Hoag Irvine opened in September after staff members hosted 83 meetings with Irvine residents to discuss designs and plans for the hospital, Braithwaite said.
The new 154-bed hospital replaced the old Irvine Regional Hospital and Medical Center. It brought 900 jobs to Irvine, 60% of which were new hires rather than staff transfers from Hoag in Newport Beach. Hoag's Irvine campus was designed with cultural features reflecting that city's strong Asian-American influence.
"We've tried to be very generous in our involvement with the community and giving back to the city in a way to be thoroughly worthy of this award," Braithwaite said.
The award shows that the hospital is moving in the right direction, he said.
"When we opened, we said that we would define success when the community accepted the hospital as its own hospital," Braithwaite said.
After presenting the award to Hoag Irvine, the mayor gave his annual address to the business community.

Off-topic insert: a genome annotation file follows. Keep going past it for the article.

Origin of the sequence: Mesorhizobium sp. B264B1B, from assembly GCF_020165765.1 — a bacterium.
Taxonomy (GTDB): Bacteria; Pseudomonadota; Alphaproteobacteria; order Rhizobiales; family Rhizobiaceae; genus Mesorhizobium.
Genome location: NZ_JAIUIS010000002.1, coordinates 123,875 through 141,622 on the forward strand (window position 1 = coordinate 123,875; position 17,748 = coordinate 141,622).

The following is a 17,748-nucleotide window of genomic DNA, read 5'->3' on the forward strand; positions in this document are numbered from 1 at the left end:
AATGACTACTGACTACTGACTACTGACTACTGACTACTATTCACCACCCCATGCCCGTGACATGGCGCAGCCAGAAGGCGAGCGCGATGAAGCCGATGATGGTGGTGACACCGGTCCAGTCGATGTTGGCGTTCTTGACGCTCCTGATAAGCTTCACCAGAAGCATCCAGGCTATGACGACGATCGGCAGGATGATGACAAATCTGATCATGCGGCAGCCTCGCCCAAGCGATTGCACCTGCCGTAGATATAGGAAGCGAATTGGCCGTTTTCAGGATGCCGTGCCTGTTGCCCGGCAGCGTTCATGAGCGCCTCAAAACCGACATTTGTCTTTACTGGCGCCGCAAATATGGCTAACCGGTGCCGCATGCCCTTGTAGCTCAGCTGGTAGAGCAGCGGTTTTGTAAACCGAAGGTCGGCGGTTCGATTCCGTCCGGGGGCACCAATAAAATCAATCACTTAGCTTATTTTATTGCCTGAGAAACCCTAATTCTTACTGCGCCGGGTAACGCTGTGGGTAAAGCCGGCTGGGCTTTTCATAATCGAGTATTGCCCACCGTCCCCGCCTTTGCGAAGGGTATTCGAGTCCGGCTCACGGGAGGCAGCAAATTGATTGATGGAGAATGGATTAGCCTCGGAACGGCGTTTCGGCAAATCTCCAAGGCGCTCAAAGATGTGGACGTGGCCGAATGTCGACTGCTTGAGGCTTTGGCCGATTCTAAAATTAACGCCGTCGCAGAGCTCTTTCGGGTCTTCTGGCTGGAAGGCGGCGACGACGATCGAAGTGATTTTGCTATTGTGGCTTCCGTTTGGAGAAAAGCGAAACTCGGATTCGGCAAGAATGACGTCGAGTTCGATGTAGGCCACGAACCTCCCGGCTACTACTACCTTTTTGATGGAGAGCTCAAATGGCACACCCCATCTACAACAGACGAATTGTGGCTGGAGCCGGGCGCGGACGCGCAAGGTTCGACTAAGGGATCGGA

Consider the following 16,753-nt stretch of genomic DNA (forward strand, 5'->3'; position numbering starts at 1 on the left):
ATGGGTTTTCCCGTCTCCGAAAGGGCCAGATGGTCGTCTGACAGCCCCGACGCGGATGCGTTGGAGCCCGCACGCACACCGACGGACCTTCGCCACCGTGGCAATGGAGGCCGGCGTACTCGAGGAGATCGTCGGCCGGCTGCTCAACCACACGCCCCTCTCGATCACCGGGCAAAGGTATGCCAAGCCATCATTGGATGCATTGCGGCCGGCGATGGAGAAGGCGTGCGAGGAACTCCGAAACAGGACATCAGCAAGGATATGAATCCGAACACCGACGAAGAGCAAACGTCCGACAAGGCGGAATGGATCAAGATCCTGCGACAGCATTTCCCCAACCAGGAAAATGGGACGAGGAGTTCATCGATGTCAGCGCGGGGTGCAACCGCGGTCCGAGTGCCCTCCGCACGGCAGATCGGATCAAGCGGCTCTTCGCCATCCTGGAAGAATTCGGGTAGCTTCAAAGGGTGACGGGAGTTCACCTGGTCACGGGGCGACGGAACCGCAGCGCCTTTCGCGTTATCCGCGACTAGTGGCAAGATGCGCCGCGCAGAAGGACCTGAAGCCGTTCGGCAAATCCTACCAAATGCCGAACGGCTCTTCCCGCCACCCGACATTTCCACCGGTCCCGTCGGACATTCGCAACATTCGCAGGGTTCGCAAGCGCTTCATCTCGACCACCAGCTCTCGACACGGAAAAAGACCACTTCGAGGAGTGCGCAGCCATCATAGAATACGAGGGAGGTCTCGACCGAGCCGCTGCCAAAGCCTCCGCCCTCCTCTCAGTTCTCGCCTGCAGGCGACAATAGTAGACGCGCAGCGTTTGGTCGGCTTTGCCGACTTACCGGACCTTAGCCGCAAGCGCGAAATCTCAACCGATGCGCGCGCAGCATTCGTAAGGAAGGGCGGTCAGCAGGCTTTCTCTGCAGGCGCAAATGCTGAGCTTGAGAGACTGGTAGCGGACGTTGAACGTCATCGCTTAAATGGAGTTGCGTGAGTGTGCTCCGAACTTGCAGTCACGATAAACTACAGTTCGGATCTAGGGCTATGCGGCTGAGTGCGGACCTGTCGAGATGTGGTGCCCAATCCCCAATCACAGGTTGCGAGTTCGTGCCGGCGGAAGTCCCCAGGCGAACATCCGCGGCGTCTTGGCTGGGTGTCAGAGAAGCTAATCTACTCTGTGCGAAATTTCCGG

Kang pointed to last year's 14.1% increase in revenue generated by city sales tax and 19.5% generated by hotel tax as proof that Irvine has moved from "recession-ready to recovery-ready."
Kang attributed the city's success to high-quality education available through the city's public school system, its standing as one of America's safest cities (according to the FBI statistics), environmental consciousness and population diversity.
"We are a city of unity," Kang said. "All these efforts reflect the heart of Irvine."